About Good Scents

The cut flower business ended in 2011 but I continue to post other items about gardening.

Tuesday, February 5, 2008

Aquilegia (Columbines)

Columbines bloom during the May Slow Time and they make quite nice cut flowers but I have had problems growing them. During a trip to England in 2000, I fell in love with some beautiful hybrid columbine I saw at the Chelsea Flower Show. The flowers of these columbines had white centers contrasting with intensely colored petals of burgundy, royal purple, red and several shades of pink.

Aquilegia 'Swan Violet and White'

They are sold as the Swan and Songbird series in the United States and when I started Good Scents I knew these were the columbines I wanted to grow. These hybrids are easy enough to grow except they are particularly susceptible to attack by the columbine saw fly. These tiny pests are easy enough to eliminate by hand picking or using insecticidal soap but they are nearly invisible and I often don’t notice they have arrived until suddenly the columbines are half defoliated.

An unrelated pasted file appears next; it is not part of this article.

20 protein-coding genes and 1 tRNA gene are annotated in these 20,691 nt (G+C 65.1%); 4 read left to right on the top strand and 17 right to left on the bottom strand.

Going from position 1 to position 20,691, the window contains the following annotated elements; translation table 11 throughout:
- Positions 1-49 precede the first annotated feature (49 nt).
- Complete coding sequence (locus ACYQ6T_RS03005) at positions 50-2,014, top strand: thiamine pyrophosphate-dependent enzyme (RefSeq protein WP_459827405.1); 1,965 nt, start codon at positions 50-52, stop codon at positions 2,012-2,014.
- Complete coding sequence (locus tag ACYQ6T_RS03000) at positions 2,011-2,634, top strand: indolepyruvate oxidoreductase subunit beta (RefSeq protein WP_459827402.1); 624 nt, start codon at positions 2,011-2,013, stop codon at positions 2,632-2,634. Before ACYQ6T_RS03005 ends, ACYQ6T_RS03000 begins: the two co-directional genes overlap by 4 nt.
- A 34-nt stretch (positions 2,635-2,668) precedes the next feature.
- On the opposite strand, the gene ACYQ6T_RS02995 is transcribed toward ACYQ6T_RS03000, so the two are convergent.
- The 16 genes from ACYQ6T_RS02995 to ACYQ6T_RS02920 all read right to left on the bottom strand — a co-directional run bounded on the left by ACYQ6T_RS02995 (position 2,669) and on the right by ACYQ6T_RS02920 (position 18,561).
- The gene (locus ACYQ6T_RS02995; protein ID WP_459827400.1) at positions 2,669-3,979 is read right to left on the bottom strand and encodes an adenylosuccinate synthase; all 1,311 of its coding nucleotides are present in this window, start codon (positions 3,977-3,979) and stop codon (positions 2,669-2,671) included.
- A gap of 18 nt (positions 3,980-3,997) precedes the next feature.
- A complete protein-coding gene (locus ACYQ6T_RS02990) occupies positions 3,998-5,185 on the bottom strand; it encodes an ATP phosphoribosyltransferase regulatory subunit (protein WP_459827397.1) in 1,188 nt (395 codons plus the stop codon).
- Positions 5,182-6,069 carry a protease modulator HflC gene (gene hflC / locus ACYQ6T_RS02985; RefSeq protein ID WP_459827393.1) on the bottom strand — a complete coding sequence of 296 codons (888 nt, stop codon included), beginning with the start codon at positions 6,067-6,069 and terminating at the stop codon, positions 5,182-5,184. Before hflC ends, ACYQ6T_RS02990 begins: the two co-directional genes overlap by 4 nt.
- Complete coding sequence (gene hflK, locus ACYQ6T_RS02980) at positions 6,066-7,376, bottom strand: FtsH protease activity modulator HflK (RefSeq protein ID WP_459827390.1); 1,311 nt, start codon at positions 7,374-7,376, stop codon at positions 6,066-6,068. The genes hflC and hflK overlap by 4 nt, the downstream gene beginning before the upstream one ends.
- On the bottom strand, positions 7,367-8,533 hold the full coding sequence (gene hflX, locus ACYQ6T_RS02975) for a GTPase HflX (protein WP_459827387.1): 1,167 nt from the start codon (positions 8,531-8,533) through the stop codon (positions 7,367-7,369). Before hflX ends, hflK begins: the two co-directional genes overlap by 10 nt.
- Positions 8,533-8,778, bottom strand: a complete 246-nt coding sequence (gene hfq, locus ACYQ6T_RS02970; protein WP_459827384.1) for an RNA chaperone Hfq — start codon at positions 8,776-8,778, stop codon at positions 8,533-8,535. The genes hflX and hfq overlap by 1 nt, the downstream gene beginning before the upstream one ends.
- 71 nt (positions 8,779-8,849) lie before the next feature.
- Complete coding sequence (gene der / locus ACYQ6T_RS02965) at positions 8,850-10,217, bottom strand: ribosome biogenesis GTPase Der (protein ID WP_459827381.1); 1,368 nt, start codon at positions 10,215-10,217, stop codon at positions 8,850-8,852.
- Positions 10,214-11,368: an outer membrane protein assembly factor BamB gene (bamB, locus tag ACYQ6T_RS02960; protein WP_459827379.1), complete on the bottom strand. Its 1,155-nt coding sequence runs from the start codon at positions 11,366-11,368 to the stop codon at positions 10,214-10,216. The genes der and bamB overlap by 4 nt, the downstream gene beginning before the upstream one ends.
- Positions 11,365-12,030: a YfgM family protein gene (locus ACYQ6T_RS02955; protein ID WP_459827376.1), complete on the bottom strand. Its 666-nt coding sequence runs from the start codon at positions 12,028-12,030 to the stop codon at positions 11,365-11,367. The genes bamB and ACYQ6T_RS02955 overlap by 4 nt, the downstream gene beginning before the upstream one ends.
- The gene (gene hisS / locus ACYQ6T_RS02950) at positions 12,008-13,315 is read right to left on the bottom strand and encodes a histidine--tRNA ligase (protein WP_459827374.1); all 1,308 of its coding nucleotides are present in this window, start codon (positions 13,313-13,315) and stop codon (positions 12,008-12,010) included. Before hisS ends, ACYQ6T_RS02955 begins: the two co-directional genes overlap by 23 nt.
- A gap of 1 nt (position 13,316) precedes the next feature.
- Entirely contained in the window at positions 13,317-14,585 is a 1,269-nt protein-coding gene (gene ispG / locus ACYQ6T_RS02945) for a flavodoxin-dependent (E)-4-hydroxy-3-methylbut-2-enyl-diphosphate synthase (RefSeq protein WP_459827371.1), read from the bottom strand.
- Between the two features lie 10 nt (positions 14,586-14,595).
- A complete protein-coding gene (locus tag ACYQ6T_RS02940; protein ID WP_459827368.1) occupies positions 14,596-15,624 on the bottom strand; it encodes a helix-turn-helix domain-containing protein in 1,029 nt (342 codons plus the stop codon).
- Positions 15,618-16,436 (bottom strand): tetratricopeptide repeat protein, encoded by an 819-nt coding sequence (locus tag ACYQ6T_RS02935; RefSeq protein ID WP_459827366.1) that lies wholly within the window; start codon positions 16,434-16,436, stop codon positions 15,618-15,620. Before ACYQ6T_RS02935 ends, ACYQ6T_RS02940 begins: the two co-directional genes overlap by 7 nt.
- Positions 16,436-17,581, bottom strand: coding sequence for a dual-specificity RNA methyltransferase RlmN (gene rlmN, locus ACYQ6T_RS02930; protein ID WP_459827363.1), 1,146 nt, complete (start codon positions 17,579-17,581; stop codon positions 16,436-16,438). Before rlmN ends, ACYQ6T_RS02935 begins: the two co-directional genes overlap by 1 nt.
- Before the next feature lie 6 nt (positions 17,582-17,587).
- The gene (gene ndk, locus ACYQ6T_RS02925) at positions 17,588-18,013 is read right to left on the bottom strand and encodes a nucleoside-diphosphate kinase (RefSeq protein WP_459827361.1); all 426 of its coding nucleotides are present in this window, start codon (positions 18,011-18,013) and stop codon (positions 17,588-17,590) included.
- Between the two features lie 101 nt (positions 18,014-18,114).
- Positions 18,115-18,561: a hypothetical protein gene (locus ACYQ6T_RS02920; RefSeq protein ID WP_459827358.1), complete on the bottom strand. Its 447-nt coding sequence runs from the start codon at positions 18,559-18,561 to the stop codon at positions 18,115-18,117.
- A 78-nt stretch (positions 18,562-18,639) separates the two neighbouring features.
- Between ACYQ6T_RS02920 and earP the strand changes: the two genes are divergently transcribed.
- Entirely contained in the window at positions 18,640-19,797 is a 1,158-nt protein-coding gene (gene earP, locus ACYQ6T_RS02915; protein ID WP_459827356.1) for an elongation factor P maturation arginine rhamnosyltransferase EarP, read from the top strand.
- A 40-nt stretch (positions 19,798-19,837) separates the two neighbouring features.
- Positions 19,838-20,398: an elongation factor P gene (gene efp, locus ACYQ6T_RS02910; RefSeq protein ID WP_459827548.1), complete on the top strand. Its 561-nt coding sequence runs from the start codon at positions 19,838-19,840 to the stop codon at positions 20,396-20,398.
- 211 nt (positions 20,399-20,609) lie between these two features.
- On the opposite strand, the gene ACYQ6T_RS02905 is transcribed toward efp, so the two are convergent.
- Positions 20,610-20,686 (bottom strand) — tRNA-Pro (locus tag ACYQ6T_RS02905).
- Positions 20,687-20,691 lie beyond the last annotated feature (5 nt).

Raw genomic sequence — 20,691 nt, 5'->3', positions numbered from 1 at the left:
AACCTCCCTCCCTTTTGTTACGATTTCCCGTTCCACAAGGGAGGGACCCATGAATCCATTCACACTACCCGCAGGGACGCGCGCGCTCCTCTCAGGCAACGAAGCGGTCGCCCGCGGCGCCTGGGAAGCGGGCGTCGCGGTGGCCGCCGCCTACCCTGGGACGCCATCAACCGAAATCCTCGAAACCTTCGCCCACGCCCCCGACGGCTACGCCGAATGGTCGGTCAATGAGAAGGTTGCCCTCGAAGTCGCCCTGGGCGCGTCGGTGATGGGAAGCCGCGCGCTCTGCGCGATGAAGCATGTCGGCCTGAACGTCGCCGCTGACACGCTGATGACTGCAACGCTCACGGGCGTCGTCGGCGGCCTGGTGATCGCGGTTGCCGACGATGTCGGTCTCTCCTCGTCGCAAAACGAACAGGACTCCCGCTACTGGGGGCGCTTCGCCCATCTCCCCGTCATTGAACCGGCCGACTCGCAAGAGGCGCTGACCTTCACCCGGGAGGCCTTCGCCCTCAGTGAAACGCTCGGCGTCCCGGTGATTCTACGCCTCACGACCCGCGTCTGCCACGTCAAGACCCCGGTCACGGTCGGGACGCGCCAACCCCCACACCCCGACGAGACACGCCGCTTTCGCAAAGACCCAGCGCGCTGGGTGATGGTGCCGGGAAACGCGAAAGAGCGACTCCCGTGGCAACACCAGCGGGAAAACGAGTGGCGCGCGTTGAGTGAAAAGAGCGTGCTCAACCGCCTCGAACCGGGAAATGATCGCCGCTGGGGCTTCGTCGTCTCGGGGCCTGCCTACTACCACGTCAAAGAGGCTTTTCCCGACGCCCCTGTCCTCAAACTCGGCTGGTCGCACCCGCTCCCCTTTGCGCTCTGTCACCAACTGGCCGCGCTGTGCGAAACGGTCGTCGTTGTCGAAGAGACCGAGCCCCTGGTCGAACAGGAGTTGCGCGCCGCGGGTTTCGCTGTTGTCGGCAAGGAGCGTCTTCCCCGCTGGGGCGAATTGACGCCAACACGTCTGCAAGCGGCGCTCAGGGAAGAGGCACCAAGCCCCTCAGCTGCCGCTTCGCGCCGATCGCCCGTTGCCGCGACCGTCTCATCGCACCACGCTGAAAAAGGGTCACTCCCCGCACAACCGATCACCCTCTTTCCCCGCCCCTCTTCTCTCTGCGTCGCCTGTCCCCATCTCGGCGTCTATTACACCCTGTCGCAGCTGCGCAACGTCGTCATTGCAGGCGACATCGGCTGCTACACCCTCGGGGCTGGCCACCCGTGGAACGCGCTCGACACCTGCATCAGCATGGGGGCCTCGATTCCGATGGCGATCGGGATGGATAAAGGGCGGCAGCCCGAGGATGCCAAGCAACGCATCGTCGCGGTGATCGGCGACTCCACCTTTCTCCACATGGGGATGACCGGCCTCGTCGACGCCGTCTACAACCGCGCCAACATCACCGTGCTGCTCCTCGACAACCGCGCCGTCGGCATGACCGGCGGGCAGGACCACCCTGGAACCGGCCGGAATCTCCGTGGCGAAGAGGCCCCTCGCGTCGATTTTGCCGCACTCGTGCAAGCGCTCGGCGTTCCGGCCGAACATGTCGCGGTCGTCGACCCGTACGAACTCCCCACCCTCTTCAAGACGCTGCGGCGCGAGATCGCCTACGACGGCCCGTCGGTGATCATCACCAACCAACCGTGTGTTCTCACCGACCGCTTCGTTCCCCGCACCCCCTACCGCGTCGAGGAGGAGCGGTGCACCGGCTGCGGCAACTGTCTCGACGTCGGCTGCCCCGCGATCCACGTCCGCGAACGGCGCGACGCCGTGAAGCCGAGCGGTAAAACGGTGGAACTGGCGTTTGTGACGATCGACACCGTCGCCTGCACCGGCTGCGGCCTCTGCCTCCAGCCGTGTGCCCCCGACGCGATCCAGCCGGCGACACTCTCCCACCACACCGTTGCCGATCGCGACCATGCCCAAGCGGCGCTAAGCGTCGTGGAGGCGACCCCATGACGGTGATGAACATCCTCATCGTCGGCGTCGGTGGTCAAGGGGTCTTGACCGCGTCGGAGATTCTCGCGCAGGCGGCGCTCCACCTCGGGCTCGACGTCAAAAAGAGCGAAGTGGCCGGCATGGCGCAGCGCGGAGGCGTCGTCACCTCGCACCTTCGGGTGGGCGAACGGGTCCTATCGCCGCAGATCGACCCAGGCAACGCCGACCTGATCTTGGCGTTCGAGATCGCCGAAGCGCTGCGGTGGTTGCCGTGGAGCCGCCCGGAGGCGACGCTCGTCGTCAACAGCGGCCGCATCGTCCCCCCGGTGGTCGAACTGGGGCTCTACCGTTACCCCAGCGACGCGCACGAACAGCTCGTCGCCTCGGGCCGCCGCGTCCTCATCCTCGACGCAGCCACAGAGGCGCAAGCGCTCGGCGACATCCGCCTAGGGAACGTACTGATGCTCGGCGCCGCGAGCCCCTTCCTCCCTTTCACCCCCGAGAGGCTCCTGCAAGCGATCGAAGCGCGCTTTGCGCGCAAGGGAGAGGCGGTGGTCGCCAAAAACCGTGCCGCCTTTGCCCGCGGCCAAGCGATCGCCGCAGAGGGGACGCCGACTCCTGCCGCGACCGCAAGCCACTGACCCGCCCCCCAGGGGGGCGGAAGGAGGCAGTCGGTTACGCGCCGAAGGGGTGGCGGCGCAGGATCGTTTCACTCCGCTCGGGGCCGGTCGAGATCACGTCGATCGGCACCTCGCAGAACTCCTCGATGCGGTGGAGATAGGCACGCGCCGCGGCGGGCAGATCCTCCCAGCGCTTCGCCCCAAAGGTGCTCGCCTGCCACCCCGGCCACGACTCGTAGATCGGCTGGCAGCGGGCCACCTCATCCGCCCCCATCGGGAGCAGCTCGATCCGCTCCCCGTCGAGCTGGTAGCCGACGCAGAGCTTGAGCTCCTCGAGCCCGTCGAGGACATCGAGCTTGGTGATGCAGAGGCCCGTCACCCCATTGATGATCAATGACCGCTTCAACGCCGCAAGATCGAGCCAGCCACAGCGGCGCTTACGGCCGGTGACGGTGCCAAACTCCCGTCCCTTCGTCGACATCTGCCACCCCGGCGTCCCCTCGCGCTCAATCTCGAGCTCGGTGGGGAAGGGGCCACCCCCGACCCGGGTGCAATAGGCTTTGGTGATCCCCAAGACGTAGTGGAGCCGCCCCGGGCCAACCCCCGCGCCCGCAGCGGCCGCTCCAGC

Last year I was more vigilant than I have been in the past so hopefully my customers will be seeing some nice columbine in May 2008. However, to hedge my bets for 2009, I am going to start some other columbines this year that seem a little less bothered by the saw fly. The first is the Barlow Series.

Aquilegia 'Nora Barlow'

These are sometimes sold as individual names like Christa Barlow, Blue Barlow and so on. Except for the leaves, the Barlows don’t look much like what most people think of as a columbine. The flowers are double but also smaller and spurless. They look more like a wild flower and depending on your taste may seem plain or exquisitely refined when compared to the flashy hybrids. The second columbine I’m glowing is called Lime Sorbet. The flowers also small, double, spurless and supposedly green(ish) but white with green centers will be fine with me.

Aquilegia 'Lime Sorbet'

The leaves of these columbines are thicker and a little more leathery than the hybrids and seem to be less susceptible to attack by the saw fly.

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